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Thursday's post.

How to help someone at work with anxiety

If you haven’t experienced the severity of anxiety or its impact, it can be difficult to walk in the shoes of those who do and challenging to help them navigate their way through a working day. To add to the complexity, anxiety can be situational, social or high-functioning which means although a colleague can be seen as confident in meetings or speaking publicly, their anxiety disorder kicks in when in small groups, or with those they don’t know.

How I live with high-functioning anxiety.

In this up-beat TED Talk Jordan Raskopoulos helps us understand these different descriptions of anxiety, what their triggers might be and the impact they can have. 

As an estimated 822,000 workers are affected by work-related stress, depression or anxiety every year it’s likely that someone you work close to is suffering from this disorder.

The following tips will hopefully help you navigate your way to supporting someone with a general anxiety disorder.

1. Do not assume.

If a colleague tells you that they have a general anxiety disorder do not assume that it’s the same for everyone. Don’t watch them as if they’re about to explode, and if you do see something that might lead you to believe they’re feeling anxious, don’t say ‘are you feeling anxious’ – that can only make things worse. Find out when and where they might feel the anxiety and ask them if there’s any particular way they would like to be helped if it occurs.

2. Be kind

People who suffer from anxiety tend to become more anxious about the anxiety than what triggers it in the first place. Have an open-door policy and let them know you’re there for support, a walk and a non-judgemental listening ear – when suffering from anxiety people can go inwards and not open up about their challenges easily.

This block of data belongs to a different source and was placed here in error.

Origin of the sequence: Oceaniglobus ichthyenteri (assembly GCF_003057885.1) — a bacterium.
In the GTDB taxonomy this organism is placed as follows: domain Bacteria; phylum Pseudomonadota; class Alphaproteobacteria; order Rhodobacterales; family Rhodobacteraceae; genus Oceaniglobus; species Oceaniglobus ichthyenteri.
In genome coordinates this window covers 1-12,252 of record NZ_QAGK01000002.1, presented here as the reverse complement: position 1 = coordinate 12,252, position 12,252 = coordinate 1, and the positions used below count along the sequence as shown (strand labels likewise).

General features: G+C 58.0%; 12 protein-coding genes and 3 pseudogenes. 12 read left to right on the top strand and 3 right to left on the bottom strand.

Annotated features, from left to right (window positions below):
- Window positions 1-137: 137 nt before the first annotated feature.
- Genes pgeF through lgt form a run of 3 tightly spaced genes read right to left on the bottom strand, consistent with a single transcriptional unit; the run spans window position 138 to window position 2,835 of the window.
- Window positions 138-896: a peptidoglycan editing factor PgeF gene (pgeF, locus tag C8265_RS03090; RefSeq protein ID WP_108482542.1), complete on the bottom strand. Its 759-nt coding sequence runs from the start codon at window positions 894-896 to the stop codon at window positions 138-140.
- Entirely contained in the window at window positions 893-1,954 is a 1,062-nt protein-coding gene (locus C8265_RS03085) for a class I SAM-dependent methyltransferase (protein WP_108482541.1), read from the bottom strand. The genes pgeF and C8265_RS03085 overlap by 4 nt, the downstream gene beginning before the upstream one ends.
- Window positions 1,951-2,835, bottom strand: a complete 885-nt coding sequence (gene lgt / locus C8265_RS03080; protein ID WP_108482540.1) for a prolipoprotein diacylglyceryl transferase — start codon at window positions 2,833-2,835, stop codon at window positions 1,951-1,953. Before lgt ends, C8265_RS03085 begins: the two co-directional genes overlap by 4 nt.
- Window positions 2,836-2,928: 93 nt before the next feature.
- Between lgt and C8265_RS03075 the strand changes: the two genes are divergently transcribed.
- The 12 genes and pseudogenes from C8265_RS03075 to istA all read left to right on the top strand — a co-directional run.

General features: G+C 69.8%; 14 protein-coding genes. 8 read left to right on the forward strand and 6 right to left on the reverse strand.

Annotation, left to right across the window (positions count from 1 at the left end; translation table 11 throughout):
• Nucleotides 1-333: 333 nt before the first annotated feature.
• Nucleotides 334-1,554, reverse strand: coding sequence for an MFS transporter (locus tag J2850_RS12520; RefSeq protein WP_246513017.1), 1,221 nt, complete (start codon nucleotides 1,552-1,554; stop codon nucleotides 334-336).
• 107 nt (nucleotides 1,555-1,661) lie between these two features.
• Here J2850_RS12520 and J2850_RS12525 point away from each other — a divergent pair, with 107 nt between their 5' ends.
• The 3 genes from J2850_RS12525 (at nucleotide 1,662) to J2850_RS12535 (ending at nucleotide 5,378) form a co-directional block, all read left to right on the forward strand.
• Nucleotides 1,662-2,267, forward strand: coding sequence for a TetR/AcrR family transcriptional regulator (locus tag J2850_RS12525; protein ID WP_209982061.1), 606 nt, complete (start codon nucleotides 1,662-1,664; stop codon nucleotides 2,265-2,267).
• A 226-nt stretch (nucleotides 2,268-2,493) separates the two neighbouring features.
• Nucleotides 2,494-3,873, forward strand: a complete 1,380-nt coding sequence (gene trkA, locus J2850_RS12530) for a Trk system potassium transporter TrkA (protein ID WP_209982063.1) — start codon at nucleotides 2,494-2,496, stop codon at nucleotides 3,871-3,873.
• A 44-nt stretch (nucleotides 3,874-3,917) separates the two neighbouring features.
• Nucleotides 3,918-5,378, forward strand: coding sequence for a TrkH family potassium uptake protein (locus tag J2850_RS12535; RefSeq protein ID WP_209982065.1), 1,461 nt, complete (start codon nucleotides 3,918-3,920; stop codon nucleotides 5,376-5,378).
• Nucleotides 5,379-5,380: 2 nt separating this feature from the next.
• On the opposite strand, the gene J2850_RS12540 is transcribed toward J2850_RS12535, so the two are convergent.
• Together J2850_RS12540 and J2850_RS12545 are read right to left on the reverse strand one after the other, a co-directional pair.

3. Get to know the signs

When suffering from anxiety people’s behaviour will let you know. If they’ve shared information with you as mentioned in point one, you’ve got a head start. However, watch out for increased levels of nervousness, fidgeting, rapid breathing, increased perspiration or if they are having trouble focusing on one thing at a time, making decisions or getting easily tired.

4. Check-in

Supporting someone with anxiety isn’t just about being there for them when they have an attack. Anxiety can be eased over time with reassurance and encouragement but it’s unlikely they will come to you as frequently as they might need to. So check in regularly and let them know you’re there.

5. Go the extra mile

You might not be their leader, manager or even on their team but helping them with any worries or fears might help ease the anxiety. This could be anything from concerns around workplace relationships to career prospects and job security. If someone has a general anxiety disorder, what might be a small issue for others can cause all manner of issues for them

6. Step-in

If a colleague has an anxiety or panic attack whilst with you then step in and:

  • Stay calm
  • Move them to a quiet place
  • Use short, clear simple sentences
  • Help regulate their breathing using a count of 4 on the in-breath, and 7 on the out breath
  • Use the 3 3 3 rule. Focus on, and share 3 things they can see, 3 things they can hear and then 3 body parts they can move
  • Get them some water, and stay with them until it has passed

Always recommend that they seek further professional advice from their GP or a professional body like Mind, The Mental Health Foundation, Samaritans or The Campaign Against Living Miserably.

#mentalhealthawareness #tohelpmyanxiety

We're in this together!

Watch out for tomorrow's post where we're going to wrap up the week with a summary and send you on your way with some useful apps to managing anxiety more effectively

James Hampton (He/Him)

James Hampton (He/Him)


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